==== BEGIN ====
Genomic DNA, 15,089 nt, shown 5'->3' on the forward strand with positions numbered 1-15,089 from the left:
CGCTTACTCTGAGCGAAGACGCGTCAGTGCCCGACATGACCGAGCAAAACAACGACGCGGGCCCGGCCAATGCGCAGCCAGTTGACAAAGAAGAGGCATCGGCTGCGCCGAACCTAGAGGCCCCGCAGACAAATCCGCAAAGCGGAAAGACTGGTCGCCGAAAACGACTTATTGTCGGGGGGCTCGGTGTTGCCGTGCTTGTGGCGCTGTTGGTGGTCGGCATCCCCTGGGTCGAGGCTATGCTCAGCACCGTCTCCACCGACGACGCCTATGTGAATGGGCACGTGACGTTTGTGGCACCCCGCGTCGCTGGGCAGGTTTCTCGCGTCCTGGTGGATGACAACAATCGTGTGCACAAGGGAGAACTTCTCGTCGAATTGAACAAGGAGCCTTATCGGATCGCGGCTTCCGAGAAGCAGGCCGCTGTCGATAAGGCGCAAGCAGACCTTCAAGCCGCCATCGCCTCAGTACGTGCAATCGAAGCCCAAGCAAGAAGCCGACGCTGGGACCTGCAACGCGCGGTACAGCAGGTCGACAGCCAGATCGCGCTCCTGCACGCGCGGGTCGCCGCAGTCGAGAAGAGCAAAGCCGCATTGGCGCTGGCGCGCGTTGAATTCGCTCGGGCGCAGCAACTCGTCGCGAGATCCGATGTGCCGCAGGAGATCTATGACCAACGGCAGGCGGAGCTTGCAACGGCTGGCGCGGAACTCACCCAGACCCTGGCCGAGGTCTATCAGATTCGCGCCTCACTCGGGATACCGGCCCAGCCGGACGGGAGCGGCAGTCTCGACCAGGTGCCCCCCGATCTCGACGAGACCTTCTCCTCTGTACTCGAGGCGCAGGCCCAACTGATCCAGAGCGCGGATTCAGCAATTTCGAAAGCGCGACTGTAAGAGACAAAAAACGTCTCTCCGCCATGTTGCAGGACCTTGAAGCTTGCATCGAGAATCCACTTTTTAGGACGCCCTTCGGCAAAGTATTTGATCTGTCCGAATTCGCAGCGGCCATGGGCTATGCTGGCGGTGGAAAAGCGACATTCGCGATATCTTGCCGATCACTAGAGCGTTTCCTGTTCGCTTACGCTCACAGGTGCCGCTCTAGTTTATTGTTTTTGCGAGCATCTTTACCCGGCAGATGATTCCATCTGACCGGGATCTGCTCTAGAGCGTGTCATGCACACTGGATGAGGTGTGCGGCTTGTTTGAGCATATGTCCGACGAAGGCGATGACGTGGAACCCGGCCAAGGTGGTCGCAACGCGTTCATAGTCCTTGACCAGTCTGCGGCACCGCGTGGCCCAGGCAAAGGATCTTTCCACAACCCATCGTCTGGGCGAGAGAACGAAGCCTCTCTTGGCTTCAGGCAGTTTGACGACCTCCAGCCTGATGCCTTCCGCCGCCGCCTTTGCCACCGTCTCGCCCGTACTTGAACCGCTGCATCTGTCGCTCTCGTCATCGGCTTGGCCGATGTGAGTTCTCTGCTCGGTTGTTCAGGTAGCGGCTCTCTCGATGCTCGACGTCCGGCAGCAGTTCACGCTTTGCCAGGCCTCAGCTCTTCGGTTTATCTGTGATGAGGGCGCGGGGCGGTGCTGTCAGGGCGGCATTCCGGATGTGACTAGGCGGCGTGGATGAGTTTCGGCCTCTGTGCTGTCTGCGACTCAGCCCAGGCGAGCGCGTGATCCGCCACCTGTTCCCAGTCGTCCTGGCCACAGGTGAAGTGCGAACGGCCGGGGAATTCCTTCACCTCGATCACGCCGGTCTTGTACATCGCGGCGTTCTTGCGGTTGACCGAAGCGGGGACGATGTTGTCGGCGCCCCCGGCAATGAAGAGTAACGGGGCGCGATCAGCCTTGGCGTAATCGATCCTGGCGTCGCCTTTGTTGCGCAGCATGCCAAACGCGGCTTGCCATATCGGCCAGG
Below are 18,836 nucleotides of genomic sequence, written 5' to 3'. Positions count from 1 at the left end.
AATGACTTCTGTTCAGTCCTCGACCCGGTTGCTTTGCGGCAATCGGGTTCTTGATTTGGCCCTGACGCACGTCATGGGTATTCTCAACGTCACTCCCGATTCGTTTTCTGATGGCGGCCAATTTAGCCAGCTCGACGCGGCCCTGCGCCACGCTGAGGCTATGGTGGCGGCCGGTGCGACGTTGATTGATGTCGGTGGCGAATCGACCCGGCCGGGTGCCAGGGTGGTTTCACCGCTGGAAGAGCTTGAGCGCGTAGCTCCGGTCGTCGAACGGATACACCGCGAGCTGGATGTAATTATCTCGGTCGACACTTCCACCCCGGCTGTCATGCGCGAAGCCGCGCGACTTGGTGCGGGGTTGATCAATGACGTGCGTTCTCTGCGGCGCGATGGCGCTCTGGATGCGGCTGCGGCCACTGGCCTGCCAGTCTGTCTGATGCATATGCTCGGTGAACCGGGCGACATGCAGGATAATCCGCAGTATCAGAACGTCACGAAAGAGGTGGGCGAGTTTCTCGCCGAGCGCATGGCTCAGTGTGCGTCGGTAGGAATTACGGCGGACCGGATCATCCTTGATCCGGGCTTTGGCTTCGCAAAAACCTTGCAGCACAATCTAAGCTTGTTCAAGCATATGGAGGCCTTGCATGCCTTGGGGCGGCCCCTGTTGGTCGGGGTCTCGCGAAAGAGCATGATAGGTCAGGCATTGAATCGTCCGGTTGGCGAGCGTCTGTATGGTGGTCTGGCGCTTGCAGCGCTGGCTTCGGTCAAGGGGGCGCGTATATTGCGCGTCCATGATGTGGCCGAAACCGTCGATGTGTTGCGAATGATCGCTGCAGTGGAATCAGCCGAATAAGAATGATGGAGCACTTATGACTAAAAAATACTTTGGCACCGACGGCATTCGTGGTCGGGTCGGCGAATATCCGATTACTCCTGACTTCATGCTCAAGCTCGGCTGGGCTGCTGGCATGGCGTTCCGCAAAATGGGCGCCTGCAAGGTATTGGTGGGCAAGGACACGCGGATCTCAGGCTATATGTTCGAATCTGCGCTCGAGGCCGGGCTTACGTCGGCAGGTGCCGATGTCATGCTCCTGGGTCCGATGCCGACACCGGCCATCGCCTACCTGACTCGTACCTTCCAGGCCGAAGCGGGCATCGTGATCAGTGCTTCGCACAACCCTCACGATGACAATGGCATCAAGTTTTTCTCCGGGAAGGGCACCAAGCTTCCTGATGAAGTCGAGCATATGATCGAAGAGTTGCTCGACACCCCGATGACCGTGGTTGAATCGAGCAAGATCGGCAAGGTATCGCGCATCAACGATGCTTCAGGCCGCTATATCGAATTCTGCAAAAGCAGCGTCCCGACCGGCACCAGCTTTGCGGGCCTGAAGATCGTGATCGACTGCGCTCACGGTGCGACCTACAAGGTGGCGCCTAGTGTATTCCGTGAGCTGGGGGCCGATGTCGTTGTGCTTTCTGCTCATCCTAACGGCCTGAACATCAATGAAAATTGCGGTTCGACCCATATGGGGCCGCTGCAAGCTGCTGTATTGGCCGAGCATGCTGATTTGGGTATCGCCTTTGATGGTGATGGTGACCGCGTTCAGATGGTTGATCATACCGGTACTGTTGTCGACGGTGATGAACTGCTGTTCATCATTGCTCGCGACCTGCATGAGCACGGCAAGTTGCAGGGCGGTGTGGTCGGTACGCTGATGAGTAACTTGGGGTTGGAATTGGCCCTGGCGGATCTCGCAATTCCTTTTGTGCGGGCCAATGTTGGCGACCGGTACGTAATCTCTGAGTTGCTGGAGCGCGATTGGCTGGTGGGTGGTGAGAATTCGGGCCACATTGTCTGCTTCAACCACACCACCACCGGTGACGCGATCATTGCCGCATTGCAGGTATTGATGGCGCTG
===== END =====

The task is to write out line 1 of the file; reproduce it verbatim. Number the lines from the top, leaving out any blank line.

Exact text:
Genomic DNA, 15,089 nt, shown 5'->3' on the forward strand with positions numbered 1-15,089 from the left: